Chris Mccandless 's Into The Wild

2337 Words Jun 4th, 2016 10 Pages
The world loves dreamers. Every, day people are inspired by other people who strive to achieve their dreams of grandeur. They pick their heroes: charismatic, daring, and habitually dead. The romantic ideals of these individuals present skewed views of reality and often lead to dire situations. Chris McCandless, subject of Jon Krakauer’s successful novel, Into the Wild, met his fate in the Alaskan wilderness. McCandless donated all his money to OXFAM America after double majoring in anthropology and history at Emory University, then walked away from his old life. He took on the name Alexander Supertramp, and the next time his family would see him would be as a corpse, brought to his knees by nature’s unforgiving presence.
At the beginning of his travels, McCandless “tramped around the West… spellbound by the scale and power of the landscape…” (Krakauer, “Death of an Innocent” 4). He was a romantic, admiring nature and seeking out the most remote of places to end his life of consumption. He faced many trials throughout his travels, but always seemed to come out on top. His father explained, in an interview with Krakauer, that “’He was good at almost everything he ever tried’ … ‘which made him supremely overconfident’” (7), and this was his downfall. Hubris. McCandless’ dream of living his life away from society’s poison was romantic in itself. Romanticism’s trademarks are imagination and emotion. The acute appreciation of outside nature, an interest in the remote, the…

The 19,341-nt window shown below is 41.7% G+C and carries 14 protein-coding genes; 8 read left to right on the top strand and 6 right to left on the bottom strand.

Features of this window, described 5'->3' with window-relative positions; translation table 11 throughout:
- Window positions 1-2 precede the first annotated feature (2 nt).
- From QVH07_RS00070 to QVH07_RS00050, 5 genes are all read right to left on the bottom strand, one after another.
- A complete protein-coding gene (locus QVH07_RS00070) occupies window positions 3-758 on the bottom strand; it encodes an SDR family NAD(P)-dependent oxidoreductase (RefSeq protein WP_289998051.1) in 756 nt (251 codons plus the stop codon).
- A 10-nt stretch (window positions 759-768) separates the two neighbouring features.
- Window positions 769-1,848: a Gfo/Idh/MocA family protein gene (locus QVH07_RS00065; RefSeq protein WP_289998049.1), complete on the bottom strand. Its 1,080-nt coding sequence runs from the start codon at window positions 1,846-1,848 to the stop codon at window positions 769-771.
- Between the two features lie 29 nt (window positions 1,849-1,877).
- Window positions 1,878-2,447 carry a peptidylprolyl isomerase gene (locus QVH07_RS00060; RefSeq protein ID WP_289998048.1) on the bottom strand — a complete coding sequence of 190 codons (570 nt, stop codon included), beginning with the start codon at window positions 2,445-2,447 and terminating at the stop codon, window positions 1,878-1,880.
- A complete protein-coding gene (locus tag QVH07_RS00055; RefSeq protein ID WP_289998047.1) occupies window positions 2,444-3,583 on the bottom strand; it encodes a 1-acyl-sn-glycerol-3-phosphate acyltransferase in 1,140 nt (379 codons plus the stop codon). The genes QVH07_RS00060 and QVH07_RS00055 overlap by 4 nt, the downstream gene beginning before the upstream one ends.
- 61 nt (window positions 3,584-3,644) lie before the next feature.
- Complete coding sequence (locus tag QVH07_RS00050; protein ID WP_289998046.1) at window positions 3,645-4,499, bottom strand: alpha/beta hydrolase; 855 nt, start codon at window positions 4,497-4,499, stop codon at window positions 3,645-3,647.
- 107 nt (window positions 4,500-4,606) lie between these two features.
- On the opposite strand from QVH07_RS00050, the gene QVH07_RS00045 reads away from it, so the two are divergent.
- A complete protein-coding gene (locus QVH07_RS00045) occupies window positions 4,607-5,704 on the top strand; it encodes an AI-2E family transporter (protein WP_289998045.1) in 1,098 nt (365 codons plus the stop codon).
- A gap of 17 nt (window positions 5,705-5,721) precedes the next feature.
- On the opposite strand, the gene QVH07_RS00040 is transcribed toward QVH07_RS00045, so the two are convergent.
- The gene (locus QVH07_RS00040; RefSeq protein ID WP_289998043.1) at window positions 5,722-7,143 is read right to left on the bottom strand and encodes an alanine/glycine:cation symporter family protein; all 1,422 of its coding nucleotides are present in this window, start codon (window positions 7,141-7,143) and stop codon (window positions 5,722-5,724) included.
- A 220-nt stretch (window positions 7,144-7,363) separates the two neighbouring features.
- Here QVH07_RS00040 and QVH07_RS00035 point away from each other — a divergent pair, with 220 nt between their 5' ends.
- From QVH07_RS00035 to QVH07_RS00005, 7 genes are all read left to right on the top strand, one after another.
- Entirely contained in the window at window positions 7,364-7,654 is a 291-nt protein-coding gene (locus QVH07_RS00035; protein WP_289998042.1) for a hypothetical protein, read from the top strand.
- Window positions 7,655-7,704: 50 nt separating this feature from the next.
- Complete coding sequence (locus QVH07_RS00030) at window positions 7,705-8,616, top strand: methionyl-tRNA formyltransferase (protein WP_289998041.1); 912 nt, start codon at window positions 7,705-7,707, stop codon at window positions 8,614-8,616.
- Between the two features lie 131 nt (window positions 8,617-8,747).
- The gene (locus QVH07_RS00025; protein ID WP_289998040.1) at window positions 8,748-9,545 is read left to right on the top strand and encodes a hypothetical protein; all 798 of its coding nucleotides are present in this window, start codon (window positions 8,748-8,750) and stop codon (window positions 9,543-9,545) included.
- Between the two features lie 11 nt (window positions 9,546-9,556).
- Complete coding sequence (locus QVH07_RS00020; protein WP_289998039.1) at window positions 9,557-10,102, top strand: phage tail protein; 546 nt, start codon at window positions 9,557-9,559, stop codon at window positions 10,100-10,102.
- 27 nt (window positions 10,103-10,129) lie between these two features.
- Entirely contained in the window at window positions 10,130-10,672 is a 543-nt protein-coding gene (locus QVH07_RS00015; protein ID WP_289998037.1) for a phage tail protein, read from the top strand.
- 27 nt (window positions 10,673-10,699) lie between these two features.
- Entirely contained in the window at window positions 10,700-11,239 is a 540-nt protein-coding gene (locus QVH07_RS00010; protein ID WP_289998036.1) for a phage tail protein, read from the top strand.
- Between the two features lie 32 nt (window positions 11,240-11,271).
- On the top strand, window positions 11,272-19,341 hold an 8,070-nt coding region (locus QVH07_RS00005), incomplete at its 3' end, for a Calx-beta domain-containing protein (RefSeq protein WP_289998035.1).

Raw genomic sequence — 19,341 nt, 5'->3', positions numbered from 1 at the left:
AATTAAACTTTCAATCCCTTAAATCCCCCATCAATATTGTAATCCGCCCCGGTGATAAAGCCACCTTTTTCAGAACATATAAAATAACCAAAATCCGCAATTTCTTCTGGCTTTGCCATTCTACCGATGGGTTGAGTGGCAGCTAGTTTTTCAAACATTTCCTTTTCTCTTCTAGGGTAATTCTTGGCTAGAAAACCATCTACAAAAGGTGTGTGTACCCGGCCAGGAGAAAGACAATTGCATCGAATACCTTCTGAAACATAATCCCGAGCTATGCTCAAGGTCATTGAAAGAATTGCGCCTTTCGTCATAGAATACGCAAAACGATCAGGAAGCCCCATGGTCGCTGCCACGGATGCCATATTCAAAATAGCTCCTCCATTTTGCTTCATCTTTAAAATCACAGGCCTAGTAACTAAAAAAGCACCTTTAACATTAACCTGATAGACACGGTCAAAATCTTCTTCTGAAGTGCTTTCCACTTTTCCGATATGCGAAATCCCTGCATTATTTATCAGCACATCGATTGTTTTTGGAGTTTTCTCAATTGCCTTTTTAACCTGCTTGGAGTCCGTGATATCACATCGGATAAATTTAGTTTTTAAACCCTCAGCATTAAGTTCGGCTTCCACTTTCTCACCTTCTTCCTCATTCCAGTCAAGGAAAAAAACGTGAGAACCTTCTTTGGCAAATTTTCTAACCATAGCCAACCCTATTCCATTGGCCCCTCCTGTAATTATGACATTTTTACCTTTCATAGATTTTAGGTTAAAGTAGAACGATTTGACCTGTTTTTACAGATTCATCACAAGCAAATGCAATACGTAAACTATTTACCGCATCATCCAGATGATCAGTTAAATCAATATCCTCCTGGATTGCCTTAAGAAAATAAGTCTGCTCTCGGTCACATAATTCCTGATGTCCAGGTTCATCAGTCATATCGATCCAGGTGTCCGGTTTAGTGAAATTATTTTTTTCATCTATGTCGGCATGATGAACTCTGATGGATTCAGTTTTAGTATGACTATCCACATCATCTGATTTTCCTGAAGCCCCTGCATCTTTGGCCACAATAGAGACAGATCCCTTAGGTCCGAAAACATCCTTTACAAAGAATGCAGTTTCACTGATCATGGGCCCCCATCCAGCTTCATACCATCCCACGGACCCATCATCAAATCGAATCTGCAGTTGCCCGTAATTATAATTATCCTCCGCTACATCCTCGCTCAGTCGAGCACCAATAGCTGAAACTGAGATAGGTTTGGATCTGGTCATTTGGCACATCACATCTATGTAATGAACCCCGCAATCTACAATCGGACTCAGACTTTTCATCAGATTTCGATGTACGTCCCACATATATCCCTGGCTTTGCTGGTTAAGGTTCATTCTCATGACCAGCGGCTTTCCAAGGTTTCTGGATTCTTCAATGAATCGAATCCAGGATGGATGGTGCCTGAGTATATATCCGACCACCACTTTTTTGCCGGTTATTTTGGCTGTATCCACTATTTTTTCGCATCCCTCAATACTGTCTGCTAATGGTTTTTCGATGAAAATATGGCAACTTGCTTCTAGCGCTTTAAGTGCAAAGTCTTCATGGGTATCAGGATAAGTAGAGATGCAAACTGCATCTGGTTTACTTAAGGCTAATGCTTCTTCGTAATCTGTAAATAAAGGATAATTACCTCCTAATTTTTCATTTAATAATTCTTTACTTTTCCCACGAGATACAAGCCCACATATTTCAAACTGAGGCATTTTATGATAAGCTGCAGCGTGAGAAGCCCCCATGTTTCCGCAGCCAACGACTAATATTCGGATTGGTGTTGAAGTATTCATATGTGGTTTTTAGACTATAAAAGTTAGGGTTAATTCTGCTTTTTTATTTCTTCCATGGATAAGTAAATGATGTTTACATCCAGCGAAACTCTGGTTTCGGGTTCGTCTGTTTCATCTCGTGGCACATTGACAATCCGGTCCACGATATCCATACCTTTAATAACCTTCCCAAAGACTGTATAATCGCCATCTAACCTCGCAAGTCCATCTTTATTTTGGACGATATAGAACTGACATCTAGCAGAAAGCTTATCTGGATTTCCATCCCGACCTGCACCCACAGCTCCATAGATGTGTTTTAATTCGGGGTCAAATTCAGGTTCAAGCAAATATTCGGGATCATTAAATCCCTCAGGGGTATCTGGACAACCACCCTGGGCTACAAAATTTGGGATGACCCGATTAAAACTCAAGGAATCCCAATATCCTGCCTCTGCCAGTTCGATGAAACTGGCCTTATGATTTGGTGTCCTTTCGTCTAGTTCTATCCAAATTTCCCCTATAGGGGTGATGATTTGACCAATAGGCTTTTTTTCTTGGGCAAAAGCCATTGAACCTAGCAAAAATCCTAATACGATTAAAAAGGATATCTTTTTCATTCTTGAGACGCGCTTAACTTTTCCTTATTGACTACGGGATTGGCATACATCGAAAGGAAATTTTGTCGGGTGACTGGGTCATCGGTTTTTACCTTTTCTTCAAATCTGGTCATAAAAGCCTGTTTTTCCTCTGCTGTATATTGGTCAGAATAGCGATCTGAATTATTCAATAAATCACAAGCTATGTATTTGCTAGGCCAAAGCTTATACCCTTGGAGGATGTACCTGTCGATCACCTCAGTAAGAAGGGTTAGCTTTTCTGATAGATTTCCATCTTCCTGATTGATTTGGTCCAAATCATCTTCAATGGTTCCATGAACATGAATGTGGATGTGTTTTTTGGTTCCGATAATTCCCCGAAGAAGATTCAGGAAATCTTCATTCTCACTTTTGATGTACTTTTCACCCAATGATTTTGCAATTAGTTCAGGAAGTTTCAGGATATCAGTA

Open Document